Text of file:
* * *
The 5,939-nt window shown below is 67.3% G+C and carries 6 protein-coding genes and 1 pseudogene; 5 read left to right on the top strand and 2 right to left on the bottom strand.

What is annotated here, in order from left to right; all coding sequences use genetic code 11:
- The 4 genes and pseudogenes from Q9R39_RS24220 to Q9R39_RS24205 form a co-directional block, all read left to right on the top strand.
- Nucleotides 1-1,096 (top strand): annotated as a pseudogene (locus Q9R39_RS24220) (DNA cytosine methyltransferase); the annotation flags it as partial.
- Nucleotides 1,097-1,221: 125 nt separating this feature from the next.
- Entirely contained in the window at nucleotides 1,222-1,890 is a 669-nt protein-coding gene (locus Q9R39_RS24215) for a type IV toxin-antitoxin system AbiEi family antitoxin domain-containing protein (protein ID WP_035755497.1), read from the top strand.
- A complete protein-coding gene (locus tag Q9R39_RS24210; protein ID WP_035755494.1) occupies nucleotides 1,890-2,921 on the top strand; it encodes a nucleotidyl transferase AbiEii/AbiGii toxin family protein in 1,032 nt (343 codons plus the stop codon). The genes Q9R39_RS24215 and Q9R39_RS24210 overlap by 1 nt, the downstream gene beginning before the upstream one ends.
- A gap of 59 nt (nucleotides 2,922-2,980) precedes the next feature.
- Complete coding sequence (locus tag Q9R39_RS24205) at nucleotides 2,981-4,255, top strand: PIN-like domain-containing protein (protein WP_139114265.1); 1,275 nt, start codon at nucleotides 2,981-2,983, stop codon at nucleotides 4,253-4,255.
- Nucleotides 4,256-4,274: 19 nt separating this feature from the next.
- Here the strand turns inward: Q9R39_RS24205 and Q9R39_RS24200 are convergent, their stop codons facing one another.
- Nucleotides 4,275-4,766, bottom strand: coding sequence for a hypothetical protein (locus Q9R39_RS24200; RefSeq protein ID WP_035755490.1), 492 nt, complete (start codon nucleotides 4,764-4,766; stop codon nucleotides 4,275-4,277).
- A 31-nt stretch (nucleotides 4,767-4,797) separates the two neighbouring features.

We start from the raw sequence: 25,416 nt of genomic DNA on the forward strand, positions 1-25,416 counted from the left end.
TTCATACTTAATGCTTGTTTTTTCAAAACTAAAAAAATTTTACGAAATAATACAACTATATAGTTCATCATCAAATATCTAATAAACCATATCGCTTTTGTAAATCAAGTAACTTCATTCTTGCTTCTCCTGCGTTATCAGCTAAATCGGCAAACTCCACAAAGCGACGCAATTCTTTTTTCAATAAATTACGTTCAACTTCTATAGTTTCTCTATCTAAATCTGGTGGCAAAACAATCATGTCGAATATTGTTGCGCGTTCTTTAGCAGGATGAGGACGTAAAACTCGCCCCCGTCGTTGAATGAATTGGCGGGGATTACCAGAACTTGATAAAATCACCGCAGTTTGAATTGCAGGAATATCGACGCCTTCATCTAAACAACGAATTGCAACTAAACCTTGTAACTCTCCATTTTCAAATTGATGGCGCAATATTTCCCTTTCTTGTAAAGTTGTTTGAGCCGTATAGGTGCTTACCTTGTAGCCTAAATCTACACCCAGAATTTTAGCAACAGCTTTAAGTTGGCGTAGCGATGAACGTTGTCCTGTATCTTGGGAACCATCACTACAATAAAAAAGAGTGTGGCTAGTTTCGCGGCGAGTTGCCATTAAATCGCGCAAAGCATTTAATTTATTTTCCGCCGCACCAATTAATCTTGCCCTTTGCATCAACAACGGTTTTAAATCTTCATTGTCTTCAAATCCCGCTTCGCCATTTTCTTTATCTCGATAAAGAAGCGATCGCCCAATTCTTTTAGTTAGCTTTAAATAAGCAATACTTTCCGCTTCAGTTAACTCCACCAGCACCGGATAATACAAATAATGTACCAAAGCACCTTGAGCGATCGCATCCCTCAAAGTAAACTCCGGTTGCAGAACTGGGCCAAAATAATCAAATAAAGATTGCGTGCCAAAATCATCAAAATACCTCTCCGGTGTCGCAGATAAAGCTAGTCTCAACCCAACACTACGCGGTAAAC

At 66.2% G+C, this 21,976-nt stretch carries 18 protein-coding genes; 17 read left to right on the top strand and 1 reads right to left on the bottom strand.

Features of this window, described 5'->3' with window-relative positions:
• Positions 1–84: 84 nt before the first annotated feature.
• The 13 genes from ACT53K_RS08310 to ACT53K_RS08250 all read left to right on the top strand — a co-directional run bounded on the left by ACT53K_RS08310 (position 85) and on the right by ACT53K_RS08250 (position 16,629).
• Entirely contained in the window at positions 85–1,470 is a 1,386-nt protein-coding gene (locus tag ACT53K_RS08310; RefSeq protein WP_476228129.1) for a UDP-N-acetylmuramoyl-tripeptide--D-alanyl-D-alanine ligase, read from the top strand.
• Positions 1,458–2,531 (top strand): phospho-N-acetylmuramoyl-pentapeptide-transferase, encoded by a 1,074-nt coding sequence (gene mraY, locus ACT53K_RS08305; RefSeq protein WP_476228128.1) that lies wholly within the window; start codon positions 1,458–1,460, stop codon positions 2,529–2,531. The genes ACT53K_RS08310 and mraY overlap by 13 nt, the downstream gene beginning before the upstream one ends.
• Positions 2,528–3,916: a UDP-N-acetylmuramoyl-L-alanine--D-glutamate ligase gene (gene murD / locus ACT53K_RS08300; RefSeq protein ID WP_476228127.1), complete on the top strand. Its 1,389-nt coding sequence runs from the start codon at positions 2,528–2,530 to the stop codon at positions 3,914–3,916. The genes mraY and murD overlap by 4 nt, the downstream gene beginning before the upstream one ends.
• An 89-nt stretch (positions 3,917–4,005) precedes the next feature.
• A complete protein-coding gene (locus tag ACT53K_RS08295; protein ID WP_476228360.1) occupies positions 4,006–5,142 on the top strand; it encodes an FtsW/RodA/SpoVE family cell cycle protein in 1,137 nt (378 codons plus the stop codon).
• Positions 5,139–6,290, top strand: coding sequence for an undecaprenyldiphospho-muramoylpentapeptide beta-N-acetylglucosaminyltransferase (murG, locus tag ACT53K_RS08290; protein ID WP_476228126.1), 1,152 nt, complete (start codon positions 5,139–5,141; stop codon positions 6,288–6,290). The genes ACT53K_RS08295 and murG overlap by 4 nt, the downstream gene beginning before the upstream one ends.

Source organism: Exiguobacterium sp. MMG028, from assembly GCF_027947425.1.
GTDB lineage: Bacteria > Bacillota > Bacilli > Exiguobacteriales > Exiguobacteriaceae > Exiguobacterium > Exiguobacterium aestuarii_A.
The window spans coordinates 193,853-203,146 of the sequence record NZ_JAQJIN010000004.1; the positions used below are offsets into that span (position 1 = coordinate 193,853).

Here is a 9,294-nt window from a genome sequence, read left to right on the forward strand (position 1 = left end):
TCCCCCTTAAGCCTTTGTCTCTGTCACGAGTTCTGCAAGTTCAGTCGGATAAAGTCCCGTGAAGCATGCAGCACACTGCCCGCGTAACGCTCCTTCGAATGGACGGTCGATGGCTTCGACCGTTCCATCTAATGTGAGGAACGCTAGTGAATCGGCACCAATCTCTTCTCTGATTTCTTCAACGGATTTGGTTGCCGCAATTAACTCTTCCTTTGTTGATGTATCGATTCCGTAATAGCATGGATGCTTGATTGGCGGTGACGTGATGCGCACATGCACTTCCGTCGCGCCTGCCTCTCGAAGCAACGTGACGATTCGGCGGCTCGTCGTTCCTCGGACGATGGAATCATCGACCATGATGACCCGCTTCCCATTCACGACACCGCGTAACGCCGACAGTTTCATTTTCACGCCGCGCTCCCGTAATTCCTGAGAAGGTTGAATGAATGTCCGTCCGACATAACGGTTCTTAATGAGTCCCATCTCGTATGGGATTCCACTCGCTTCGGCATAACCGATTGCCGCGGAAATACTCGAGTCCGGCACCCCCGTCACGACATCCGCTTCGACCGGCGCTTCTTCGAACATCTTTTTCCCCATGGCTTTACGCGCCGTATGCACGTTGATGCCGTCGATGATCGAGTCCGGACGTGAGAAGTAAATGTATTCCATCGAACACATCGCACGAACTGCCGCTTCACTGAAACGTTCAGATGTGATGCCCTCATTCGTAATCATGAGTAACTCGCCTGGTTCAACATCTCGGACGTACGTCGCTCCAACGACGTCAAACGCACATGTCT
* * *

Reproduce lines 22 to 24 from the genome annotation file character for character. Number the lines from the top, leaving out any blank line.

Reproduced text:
• Positions 2,528–3,916: a UDP-N-acetylmuramoyl-L-alanine--D-glutamate ligase gene (gene murD / locus ACT53K_RS08300; RefSeq protein ID WP_476228127.1), complete on the top strand. Its 1,389-nt coding sequence runs from the start codon at positions 2,528–2,530 to the stop codon at positions 3,914–3,916. The genes mraY and murD overlap by 4 nt, the downstream gene beginning before the upstream one ends.
• An 89-nt stretch (positions 3,917–4,005) precedes the next feature.
• A complete protein-coding gene (locus tag ACT53K_RS08295; protein ID WP_476228360.1) occupies positions 4,006–5,142 on the top strand; it encodes an FtsW/RodA/SpoVE family cell cycle protein in 1,137 nt (378 codons plus the stop codon).